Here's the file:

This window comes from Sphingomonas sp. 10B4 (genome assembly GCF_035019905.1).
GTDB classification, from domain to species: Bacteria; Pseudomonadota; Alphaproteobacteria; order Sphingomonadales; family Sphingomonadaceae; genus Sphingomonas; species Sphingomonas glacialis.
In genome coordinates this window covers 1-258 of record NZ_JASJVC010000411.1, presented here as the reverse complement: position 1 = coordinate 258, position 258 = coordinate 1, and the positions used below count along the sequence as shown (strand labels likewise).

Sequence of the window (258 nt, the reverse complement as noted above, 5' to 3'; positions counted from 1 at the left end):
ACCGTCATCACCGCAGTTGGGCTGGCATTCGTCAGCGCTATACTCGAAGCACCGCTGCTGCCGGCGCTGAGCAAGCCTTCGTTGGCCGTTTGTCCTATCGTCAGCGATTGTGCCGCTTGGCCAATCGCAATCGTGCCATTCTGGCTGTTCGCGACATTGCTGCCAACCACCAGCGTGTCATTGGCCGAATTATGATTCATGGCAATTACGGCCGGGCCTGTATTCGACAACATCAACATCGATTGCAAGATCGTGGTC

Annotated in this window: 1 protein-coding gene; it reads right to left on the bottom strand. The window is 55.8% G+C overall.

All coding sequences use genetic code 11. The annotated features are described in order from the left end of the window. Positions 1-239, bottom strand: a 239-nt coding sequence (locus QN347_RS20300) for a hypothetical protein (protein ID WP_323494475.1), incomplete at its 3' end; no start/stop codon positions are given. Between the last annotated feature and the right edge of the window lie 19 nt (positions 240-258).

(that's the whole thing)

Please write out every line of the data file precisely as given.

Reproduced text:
This window comes from Sphingomonas sp. 10B4 (genome assembly GCF_035019905.1).
GTDB classification, from domain to species: Bacteria; Pseudomonadota; Alphaproteobacteria; order Sphingomonadales; family Sphingomonadaceae; genus Sphingomonas; species Sphingomonas glacialis.
In genome coordinates this window covers 1-258 of record NZ_JASJVC010000411.1, presented here as the reverse complement: position 1 = coordinate 258, position 258 = coordinate 1, and the positions used below count along the sequence as shown (strand labels likewise).

Sequence of the window (258 nt, the reverse complement as noted above, 5' to 3'; positions counted from 1 at the left end):
ACCGTCATCACCGCAGTTGGGCTGGCATTCGTCAGCGCTATACTCGAAGCACCGCTGCTGCCGGCGCTGAGCAAGCCTTCGTTGGCCGTTTGTCCTATCGTCAGCGATTGTGCCGCTTGGCCAATCGCAATCGTGCCATTCTGGCTGTTCGCGACATTGCTGCCAACCACCAGCGTGTCATTGGCCGAATTATGATTCATGGCAATTACGGCCGGGCCTGTATTCGACAACATCAACATCGATTGCAAGATCGTGGTC

Annotated in this window: 1 protein-coding gene; it reads right to left on the bottom strand. The window is 55.8% G+C overall.

All coding sequences use genetic code 11. The annotated features are described in order from the left end of the window. Positions 1-239, bottom strand: a 239-nt coding sequence (locus QN347_RS20300) for a hypothetical protein (protein ID WP_323494475.1), incomplete at its 3' end; no start/stop codon positions are given. Between the last annotated feature and the right edge of the window lie 19 nt (positions 240-258).